Cruise ship air pollution around ports is getting worse

A new Transport & Environment report, an update to their 2019 study, reveals that not only is the luxury cruise market back to its pre-pandemic levels, it is polluting the air around European ports more intensively than before. 

Compared to 2019, the number of cruise ships, the time they spent around ports and the fuel they consumed all increased by about a quarter (23-24%). This resulted in an increase of 9% in SOx emissions, 18% in NOx and 25% in PM2.5 emissions.

cruise ship

The report reveals that there are 218 cruise ships currently on European waters, which between them emit more four times more sulphur oxides than every car in Europe combined.

Compared to the 2019 figures, Italy has taken over from Spain as the country suffering most from cruise ship air pollution, although Venice, formerly the most polluted individual port, has dropped 40 places on the list since a 2021 ban on large cruise ships entering the port. This has led to an 80% fall in SOx emissions from cruise ships.

Barcelona has taken over the mantle of most polluted European port while Southampton, where 45 ships were responsible nearly ten times more harmful pollutants than all of the city’s 93,000 cars, has climbed to seventh on the list.  

T&E express particular concern about the use of liquified natural gas (LNG) by ships in order, ironically, to reduce their CO2, SOx and PM emissions. Combustion of LNG releases methane – which is the main component of LNG – into the air. 

The report says: ‘The most worrying trend observed in our results is that methane emissions increased fivefold between 2019 and 2022 to reach 7,804 tonnes. Methane is a potent greenhouse gas, over 80 times more climate warming than CO2. To provide a point of comparison, we estimate that one of the biggest LNG-powered cruise ships in the fleet – MS Iona – emitted as much methane in 2022 as 10,500 dairy cows do in a year.’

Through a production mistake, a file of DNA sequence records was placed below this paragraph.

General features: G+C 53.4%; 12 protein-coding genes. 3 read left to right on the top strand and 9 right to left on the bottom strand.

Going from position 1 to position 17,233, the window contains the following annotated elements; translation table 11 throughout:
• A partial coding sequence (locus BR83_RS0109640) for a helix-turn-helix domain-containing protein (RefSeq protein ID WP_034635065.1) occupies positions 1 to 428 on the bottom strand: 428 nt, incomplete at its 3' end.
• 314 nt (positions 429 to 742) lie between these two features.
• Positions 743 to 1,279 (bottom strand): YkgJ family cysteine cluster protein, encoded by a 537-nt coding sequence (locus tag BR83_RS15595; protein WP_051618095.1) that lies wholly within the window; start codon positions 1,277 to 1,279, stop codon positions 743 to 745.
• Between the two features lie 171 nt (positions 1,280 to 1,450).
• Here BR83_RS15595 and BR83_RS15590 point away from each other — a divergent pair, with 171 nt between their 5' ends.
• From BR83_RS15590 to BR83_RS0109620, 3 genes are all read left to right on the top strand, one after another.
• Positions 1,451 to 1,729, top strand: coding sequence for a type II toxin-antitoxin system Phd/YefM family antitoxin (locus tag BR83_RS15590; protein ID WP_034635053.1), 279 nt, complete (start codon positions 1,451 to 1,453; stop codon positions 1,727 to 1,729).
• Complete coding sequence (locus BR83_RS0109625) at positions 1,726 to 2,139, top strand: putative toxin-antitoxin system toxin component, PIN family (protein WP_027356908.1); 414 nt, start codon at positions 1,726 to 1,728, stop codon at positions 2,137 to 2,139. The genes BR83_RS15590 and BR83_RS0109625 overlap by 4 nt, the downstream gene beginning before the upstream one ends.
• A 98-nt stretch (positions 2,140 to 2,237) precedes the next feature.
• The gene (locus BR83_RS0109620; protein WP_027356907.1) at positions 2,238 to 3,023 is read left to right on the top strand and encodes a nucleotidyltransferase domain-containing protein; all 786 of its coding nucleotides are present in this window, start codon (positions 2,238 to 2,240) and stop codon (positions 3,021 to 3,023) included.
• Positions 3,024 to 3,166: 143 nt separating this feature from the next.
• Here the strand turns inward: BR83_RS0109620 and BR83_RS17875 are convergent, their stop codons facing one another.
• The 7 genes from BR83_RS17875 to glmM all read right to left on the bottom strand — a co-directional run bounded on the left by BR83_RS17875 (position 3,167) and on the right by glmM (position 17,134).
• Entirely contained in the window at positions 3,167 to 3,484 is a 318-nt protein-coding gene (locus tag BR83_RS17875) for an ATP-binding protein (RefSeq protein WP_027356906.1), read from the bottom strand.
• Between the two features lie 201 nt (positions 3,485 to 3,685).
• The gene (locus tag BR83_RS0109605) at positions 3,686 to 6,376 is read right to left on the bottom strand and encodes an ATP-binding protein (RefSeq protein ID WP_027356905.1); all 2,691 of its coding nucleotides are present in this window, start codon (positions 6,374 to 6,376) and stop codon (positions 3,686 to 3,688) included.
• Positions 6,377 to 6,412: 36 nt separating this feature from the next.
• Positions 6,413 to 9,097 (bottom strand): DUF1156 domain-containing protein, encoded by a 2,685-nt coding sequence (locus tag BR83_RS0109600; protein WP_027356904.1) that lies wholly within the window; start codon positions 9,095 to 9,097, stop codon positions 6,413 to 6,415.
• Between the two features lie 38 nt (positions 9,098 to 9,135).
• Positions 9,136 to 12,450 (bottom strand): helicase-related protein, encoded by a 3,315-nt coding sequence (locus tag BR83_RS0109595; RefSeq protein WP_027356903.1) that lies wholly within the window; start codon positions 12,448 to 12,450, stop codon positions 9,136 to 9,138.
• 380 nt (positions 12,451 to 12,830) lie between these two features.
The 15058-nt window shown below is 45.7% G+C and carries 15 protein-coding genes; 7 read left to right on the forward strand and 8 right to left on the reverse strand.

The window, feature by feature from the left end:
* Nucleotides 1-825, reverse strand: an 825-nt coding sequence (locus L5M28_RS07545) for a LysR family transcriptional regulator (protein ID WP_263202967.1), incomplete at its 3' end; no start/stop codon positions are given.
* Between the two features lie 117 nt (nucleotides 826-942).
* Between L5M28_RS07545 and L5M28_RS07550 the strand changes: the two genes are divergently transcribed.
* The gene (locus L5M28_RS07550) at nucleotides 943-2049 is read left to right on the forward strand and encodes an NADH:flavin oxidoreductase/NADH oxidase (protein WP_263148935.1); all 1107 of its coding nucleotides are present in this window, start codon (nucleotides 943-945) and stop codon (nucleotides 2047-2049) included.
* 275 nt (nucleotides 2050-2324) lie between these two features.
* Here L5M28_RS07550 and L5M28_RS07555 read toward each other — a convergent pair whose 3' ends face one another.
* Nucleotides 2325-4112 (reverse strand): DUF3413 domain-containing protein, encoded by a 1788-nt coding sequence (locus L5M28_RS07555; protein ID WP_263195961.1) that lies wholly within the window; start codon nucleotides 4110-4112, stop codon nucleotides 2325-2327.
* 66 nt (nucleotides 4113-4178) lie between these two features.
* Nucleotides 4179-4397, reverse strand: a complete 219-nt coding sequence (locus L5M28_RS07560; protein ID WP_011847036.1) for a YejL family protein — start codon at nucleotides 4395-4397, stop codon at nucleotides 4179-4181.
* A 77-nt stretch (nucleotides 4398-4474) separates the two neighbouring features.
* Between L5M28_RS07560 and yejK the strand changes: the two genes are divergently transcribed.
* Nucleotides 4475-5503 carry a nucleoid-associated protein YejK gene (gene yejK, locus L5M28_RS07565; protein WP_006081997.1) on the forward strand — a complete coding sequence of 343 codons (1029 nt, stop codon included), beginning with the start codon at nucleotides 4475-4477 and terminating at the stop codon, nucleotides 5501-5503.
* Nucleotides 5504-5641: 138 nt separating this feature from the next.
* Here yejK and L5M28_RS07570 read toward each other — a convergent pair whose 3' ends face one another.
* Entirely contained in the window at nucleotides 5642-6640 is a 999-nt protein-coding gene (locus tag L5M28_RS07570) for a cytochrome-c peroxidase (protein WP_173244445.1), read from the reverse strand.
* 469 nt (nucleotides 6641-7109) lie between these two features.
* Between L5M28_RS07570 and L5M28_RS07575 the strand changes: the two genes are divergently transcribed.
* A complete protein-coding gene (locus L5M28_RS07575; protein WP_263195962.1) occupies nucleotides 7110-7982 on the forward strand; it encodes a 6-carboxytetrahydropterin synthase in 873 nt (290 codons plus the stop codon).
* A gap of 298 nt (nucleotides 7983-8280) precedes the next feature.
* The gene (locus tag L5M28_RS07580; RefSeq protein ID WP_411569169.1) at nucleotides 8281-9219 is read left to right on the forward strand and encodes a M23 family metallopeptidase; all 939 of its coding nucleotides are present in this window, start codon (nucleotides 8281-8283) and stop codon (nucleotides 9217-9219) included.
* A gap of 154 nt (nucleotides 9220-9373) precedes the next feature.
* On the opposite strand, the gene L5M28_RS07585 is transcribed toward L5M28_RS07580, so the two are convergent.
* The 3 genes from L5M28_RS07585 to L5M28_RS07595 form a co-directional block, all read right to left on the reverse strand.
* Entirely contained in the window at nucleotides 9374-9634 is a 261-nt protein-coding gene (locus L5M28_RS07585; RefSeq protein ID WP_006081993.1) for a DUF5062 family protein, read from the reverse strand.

T&E have produced a series of recommendations:

  • Establish more stringent decarbonisation requirements on cruise ships that call at European ports.
  • Extend the zero-emission berth mandate for cruise ships to cover stay at anchorage.
  • Implement zero-emission operational corridors for the most popular cruise ships trajectories in European waters.
  • Extend the Sulphur Emission Control Areas (SECAs) to the rest of all EU and UK waters.
  • Develop NOX operational standards for ships at the EU level.Ban the use of scrubbers, especially open-loop ones, in all European waters.
  • Cruise companies should discontinue investing in LNG-powered vessels and prioritise zero emission technologies, such as hydrogen fuel-cells, batteries and wind-power

Constance Dijkstra, shipping campaigner at T&E, said: ‘The pandemic provided some respite for port cities, but this is now well and truly over. Cruising is back and tourist hotspots like Barcelona and Athens are again choking on toxic air pollution from cruise ships.

‘Venice has shown that tackling cruise ship pollution is possible, but bans aren’t the only way. Ports can significantly reduce pollution levels by forcing ships to plug into electricity at the port instead of running their engines, and by supporting the adoption of zero-emission fuels.’


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1 year ago

Thank you, Paul. Astonishing and worrying. I cannot understand why anyone (sensible) would ever want to go on these cruises. But they do. Some go several times a year too. Money to burn?

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